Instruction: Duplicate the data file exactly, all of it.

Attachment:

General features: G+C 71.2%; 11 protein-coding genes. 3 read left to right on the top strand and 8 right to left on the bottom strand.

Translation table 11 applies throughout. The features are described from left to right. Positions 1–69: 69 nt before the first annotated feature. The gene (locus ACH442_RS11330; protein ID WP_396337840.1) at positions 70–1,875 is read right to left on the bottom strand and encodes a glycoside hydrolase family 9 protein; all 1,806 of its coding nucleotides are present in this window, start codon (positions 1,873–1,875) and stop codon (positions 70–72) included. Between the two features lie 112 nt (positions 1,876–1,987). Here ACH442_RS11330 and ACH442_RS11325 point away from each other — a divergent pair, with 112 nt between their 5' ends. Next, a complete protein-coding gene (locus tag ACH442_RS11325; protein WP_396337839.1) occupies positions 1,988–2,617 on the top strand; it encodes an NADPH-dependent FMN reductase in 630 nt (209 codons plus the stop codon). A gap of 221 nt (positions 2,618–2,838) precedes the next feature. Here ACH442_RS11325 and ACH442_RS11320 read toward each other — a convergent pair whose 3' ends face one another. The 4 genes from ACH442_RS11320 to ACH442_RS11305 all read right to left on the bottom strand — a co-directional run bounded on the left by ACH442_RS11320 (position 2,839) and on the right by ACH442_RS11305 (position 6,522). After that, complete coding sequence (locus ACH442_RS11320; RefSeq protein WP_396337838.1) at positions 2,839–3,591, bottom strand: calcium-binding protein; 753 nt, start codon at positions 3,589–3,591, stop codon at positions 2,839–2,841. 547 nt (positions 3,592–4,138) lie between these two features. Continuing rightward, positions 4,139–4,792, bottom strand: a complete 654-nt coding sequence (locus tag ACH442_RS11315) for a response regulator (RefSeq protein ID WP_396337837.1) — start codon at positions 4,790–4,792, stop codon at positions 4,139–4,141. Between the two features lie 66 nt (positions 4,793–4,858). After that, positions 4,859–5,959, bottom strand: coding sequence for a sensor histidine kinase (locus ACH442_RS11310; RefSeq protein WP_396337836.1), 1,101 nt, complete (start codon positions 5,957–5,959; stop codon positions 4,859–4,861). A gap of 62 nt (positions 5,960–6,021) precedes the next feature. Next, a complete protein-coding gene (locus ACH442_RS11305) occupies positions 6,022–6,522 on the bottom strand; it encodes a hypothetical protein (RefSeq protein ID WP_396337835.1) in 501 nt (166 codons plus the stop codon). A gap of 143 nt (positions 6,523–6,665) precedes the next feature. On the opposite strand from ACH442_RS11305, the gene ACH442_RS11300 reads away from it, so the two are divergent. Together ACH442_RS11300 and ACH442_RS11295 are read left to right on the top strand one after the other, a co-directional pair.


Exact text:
General features: G+C 71.2%; 11 protein-coding genes. 3 read left to right on the top strand and 8 right to left on the bottom strand.

Translation table 11 applies throughout. The features are described from left to right. Positions 1–69: 69 nt before the first annotated feature. The gene (locus ACH442_RS11330; protein ID WP_396337840.1) at positions 70–1,875 is read right to left on the bottom strand and encodes a glycoside hydrolase family 9 protein; all 1,806 of its coding nucleotides are present in this window, start codon (positions 1,873–1,875) and stop codon (positions 70–72) included. Between the two features lie 112 nt (positions 1,876–1,987). Here ACH442_RS11330 and ACH442_RS11325 point away from each other — a divergent pair, with 112 nt between their 5' ends. Next, a complete protein-coding gene (locus tag ACH442_RS11325; protein WP_396337839.1) occupies positions 1,988–2,617 on the top strand; it encodes an NADPH-dependent FMN reductase in 630 nt (209 codons plus the stop codon). A gap of 221 nt (positions 2,618–2,838) precedes the next feature. Here ACH442_RS11325 and ACH442_RS11320 read toward each other — a convergent pair whose 3' ends face one another. The 4 genes from ACH442_RS11320 to ACH442_RS11305 all read right to left on the bottom strand — a co-directional run bounded on the left by ACH442_RS11320 (position 2,839) and on the right by ACH442_RS11305 (position 6,522). After that, complete coding sequence (locus ACH442_RS11320; RefSeq protein WP_396337838.1) at positions 2,839–3,591, bottom strand: calcium-binding protein; 753 nt, start codon at positions 3,589–3,591, stop codon at positions 2,839–2,841. 547 nt (positions 3,592–4,138) lie between these two features. Continuing rightward, positions 4,139–4,792, bottom strand: a complete 654-nt coding sequence (locus tag ACH442_RS11315) for a response regulator (RefSeq protein ID WP_396337837.1) — start codon at positions 4,790–4,792, stop codon at positions 4,139–4,141. Between the two features lie 66 nt (positions 4,793–4,858). After that, positions 4,859–5,959, bottom strand: coding sequence for a sensor histidine kinase (locus ACH442_RS11310; RefSeq protein WP_396337836.1), 1,101 nt, complete (start codon positions 5,957–5,959; stop codon positions 4,859–4,861). A gap of 62 nt (positions 5,960–6,021) precedes the next feature. Next, a complete protein-coding gene (locus ACH442_RS11305) occupies positions 6,022–6,522 on the bottom strand; it encodes a hypothetical protein (RefSeq protein ID WP_396337835.1) in 501 nt (166 codons plus the stop codon). A gap of 143 nt (positions 6,523–6,665) precedes the next feature. On the opposite strand from ACH442_RS11305, the gene ACH442_RS11300 reads away from it, so the two are divergent. Together ACH442_RS11300 and ACH442_RS11295 are read left to right on the top strand one after the other, a co-directional pair.